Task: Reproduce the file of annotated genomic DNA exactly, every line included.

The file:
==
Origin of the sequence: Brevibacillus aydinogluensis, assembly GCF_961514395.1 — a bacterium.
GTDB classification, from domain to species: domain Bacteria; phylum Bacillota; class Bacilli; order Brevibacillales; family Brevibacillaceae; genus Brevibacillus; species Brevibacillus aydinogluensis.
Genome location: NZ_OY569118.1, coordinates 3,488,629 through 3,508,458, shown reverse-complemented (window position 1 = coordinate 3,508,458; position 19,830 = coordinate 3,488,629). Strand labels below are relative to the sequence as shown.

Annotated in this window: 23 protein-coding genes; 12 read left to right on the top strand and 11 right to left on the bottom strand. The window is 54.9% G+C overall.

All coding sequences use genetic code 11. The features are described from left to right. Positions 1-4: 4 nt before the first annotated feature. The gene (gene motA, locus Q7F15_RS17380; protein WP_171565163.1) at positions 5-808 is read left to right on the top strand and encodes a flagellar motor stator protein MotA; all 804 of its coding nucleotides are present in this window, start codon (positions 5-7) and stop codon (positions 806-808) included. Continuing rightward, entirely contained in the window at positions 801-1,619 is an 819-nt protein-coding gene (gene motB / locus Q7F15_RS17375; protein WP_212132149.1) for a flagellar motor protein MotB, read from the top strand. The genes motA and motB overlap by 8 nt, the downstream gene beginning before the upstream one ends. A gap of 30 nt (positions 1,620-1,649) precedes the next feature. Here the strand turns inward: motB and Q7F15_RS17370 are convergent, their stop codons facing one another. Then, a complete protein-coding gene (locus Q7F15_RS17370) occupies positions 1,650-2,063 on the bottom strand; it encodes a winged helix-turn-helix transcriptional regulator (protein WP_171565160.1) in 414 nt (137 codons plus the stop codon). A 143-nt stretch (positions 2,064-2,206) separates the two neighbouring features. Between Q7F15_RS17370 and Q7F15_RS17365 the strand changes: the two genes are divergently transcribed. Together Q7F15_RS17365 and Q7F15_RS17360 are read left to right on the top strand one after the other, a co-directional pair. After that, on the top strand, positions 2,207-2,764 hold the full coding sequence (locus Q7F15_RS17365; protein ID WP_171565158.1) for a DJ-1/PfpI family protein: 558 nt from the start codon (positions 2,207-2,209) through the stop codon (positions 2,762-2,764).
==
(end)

Origin of the sequence: Brevibacillus aydinogluensis, assembly GCF_961514395.1 — a bacterium.
GTDB classification, from domain to species: domain Bacteria; phylum Bacillota; class Bacilli; order Brevibacillales; family Brevibacillaceae; genus Brevibacillus; species Brevibacillus aydinogluensis.
Genome location: NZ_OY569118.1, coordinates 3,488,629 through 3,508,458, shown reverse-complemented (window position 1 = coordinate 3,508,458; position 19,830 = coordinate 3,488,629). Strand labels below are relative to the sequence as shown.

Annotated in this window: 23 protein-coding genes; 12 read left to right on the top strand and 11 right to left on the bottom strand. The window is 54.9% G+C overall.

All coding sequences use genetic code 11. The features are described from left to right. Positions 1-4: 4 nt before the first annotated feature. The gene (gene motA, locus Q7F15_RS17380; protein WP_171565163.1) at positions 5-808 is read left to right on the top strand and encodes a flagellar motor stator protein MotA; all 804 of its coding nucleotides are present in this window, start codon (positions 5-7) and stop codon (positions 806-808) included. Continuing rightward, entirely contained in the window at positions 801-1,619 is an 819-nt protein-coding gene (gene motB / locus Q7F15_RS17375; protein WP_212132149.1) for a flagellar motor protein MotB, read from the top strand. The genes motA and motB overlap by 8 nt, the downstream gene beginning before the upstream one ends. A gap of 30 nt (positions 1,620-1,649) precedes the next feature. Here the strand turns inward: motB and Q7F15_RS17370 are convergent, their stop codons facing one another. Then, a complete protein-coding gene (locus Q7F15_RS17370) occupies positions 1,650-2,063 on the bottom strand; it encodes a winged helix-turn-helix transcriptional regulator (protein WP_171565160.1) in 414 nt (137 codons plus the stop codon). A 143-nt stretch (positions 2,064-2,206) separates the two neighbouring features. Between Q7F15_RS17370 and Q7F15_RS17365 the strand changes: the two genes are divergently transcribed. Together Q7F15_RS17365 and Q7F15_RS17360 are read left to right on the top strand one after the other, a co-directional pair. After that, on the top strand, positions 2,207-2,764 hold the full coding sequence (locus Q7F15_RS17365; protein ID WP_171565158.1) for a DJ-1/PfpI family protein: 558 nt from the start codon (positions 2,207-2,209) through the stop codon (positions 2,762-2,764).